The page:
CD Review of X by Kylie Minogue
Recommended if you like
Madonna, Erasure, Justin Timberlake
Kylie Minogue: X

Reviewed by Will Harris


t’s make-or-break time for Kylie again.

The lovely Ms. Minogue has been deemed a national treasure in just about every nation on this planet except for these United States of ours; though she needs far more just than her fingers and toes to count all of her Top 40 singles in most countries, she requires the services of just the one hand here in America. The first three (“The Loco-Motion,” “I Should Be So Lucky,” “It’s No Secret”) were in 1988, but it took well over a decade for her to make any further chart headway, and despite the Top 10 success of 2001’s “Can’t Get You Out of My Head,” the follow-up single, “Love at First Sight,” only made it to #23, and a further pair of tracks only charted long enough to make it into the upper 90s before vanishing into oblivion. Minogue’s subsequent album, 2004’s Body Language, earned no hits, and…well, here we are in 2008, with X.

Will it change her Stateside fortunes? Not to be negative, but it almost certainly will not.

It’s clear that Kylie has no interest in changing her style to make America happy, as is evident from the glam-rock stomp of the opening track, “2 Hearts”; though it’s followed by “Like a Drug,” which starts off by sounding like a Madonna homage, the song drifts comfortably into a very traditional Minogue chorus. Speaking of paying homage, “In My Arms” isn’t actually a Daft Punk production, but it might as well be, given how much it resembles their work. Similarly, the recitation of the phrase “love me” on “The One” is immediately reminiscent of The Cardigans’ “Love Fool,” even if the music itself is unabashedly ‘80s in feel, coming in not so terribly far from When in Rome’s “The Promise.”

Kylie Minogue

“Speakerphone” may well feature the dumbest lyrics Minogue has ever recorded (“Drop your socks and grab your mini boom box”), which makes it all the more annoying that song’s hook, “Playing on your speakerphone,” really sticks with you. Not as successful is the similar-sounding “Nu-Di-Ty,” which tries to be sexy but ends up being just plain annoying. “Sensitized,” meanwhile, is destined to be massive in England, partially because it’s a co-write by Guy Chambers and Cathy Dennis, but mostly because the Brits are cool enough to recognize the sample from “Bonnie et Clyde,” by Serge Gainsbourg and Brigitte Bardot, that drives the track. On a Brit-related note (well, Australian, actually) Minogue lets her accent fly on the verses of “Heart Beat Rock,” allowing her to make a bid for acceptance by Lily Allen and Kate Nash fans.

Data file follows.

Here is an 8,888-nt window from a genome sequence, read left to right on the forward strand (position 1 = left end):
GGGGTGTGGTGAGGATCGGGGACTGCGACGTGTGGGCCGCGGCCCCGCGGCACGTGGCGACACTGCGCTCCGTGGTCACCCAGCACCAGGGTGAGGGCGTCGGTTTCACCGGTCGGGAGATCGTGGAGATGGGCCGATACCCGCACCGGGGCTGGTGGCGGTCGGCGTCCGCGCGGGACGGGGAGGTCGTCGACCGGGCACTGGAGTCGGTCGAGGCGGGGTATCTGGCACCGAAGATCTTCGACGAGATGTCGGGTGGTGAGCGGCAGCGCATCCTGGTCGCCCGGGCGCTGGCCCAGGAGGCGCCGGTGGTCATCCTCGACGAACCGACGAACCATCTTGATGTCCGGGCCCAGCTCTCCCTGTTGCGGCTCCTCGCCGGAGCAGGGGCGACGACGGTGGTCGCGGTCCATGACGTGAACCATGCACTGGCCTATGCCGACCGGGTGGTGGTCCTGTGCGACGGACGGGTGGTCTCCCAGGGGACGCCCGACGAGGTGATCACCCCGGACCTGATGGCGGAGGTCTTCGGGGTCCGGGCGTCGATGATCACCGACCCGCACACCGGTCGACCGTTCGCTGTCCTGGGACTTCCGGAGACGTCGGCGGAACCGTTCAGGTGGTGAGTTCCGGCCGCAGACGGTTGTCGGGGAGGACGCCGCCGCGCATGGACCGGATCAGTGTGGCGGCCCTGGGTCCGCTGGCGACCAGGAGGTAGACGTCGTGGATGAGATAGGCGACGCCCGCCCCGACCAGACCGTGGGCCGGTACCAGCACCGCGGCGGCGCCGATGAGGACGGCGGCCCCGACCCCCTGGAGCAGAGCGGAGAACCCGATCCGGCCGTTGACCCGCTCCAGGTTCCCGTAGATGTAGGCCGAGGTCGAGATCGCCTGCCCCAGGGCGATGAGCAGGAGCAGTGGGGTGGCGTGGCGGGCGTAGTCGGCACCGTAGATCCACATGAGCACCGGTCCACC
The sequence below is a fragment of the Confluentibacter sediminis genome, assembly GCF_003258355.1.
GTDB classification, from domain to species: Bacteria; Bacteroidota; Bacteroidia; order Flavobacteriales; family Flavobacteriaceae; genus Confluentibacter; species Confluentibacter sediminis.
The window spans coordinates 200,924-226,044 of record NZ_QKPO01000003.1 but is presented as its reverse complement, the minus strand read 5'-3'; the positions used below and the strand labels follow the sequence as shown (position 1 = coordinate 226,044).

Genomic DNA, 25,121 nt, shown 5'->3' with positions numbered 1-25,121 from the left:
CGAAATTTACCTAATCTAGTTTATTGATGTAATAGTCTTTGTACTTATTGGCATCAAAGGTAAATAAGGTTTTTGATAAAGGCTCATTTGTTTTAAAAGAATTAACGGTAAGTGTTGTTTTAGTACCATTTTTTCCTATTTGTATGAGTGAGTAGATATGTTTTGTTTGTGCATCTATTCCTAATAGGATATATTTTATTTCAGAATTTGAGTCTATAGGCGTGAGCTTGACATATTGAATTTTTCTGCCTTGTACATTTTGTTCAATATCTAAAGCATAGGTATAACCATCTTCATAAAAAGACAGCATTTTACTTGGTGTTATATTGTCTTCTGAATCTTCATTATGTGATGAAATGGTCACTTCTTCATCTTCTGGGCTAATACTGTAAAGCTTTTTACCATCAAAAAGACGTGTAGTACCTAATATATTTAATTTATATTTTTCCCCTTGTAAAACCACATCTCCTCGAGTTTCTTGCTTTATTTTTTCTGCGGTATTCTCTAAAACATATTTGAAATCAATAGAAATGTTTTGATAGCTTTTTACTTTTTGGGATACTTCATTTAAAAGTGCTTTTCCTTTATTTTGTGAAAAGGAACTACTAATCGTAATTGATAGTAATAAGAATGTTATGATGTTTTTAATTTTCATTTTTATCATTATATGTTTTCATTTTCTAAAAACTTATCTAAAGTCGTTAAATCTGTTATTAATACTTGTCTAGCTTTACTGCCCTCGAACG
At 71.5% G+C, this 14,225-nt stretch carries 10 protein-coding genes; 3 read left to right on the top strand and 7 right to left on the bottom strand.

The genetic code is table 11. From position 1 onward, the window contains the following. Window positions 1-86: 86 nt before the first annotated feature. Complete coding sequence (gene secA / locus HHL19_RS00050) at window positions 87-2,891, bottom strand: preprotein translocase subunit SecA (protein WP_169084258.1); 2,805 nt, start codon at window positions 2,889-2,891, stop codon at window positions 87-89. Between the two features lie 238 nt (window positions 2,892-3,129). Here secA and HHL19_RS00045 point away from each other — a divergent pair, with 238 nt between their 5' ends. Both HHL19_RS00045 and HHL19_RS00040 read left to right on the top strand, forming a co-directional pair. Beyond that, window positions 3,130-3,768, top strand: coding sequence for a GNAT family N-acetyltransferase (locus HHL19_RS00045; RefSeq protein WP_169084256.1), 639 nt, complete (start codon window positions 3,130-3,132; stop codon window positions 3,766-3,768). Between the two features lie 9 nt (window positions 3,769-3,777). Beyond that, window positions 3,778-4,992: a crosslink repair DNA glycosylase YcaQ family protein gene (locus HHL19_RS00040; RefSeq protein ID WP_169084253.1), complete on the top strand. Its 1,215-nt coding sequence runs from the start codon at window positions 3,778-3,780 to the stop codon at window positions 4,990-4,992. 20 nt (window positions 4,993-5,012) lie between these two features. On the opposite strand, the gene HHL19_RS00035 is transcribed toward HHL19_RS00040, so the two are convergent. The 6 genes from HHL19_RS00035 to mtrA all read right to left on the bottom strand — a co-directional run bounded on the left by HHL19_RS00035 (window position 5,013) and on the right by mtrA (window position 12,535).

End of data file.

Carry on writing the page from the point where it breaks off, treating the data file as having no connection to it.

There’s really only one overt attempt to score US airplay, and it’s tacked onto the end of the record. Someone got the idea to take the already-funky “All I See” and get Mims (“This Is Why I'm Hot”) to offer up a bit of rapping at various points of the song; both the original and Mims-heavy versions of the track are available on the album, and with all due respect to this fine, upstanding young rapper, the song works just fine without his presence.

X is another solid Kylie album, offering up exactly what her fans around the world want from her – catchy dance-pop – but given all the advance hype about Kylie’s collaborators in the various sessions for the record, one still has to look at the end result as being less than it could’ve been. When you know that lying in the vaults somewhere are collaborations with Goldfrapp, Scissor Sisters, Boy George, Mylo, and Daft Punk that didn’t make the cut, how can you feel otherwise? Still, the quality of the songs that are here are certainly nothing to sneeze at…not that music buyers in the States are likely to be biting any more this time than they were last album.

Bloody Americans. Don’t they know good dance music when they hear it?

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